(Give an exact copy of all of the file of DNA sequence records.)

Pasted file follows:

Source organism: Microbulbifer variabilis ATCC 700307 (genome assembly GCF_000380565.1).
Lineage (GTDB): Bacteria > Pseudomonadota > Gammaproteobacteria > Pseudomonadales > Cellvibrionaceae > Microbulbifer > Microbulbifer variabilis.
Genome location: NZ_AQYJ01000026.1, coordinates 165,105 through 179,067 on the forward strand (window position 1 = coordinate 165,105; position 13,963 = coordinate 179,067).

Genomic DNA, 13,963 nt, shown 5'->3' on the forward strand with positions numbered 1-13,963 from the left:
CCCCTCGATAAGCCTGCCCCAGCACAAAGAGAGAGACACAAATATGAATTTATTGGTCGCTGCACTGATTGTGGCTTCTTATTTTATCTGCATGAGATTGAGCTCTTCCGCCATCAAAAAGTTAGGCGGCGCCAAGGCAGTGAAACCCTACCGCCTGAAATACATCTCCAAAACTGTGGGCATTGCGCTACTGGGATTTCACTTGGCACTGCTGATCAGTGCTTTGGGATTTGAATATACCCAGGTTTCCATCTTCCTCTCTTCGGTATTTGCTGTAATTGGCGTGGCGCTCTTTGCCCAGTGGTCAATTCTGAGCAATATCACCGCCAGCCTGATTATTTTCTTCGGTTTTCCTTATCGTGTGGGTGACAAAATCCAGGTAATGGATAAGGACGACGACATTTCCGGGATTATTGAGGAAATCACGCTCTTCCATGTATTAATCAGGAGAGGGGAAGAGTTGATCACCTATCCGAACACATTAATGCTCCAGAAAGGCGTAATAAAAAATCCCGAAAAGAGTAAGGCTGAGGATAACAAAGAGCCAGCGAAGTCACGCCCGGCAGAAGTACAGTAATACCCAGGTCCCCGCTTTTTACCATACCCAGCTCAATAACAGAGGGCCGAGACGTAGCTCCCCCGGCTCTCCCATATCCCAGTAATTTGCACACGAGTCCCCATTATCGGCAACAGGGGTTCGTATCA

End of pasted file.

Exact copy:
Source organism: Microbulbifer variabilis ATCC 700307 (genome assembly GCF_000380565.1).
Lineage (GTDB): Bacteria > Pseudomonadota > Gammaproteobacteria > Pseudomonadales > Cellvibrionaceae > Microbulbifer > Microbulbifer variabilis.
Genome location: NZ_AQYJ01000026.1, coordinates 165,105 through 179,067 on the forward strand (window position 1 = coordinate 165,105; position 13,963 = coordinate 179,067).

Genomic DNA, 13,963 nt, shown 5'->3' on the forward strand with positions numbered 1-13,963 from the left:
CCCCTCGATAAGCCTGCCCCAGCACAAAGAGAGAGACACAAATATGAATTTATTGGTCGCTGCACTGATTGTGGCTTCTTATTTTATCTGCATGAGATTGAGCTCTTCCGCCATCAAAAAGTTAGGCGGCGCCAAGGCAGTGAAACCCTACCGCCTGAAATACATCTCCAAAACTGTGGGCATTGCGCTACTGGGATTTCACTTGGCACTGCTGATCAGTGCTTTGGGATTTGAATATACCCAGGTTTCCATCTTCCTCTCTTCGGTATTTGCTGTAATTGGCGTGGCGCTCTTTGCCCAGTGGTCAATTCTGAGCAATATCACCGCCAGCCTGATTATTTTCTTCGGTTTTCCTTATCGTGTGGGTGACAAAATCCAGGTAATGGATAAGGACGACGACATTTCCGGGATTATTGAGGAAATCACGCTCTTCCATGTATTAATCAGGAGAGGGGAAGAGTTGATCACCTATCCGAACACATTAATGCTCCAGAAAGGCGTAATAAAAAATCCCGAAAAGAGTAAGGCTGAGGATAACAAAGAGCCAGCGAAGTCACGCCCGGCAGAAGTACAGTAATACCCAGGTCCCCGCTTTTTACCATACCCAGCTCAATAACAGAGGGCCGAGACGTAGCTCCCCCGGCTCTCCCATATCCCAGTAATTTGCACACGAGTCCCCATTATCGGCAACAGGGGTTCGTATCA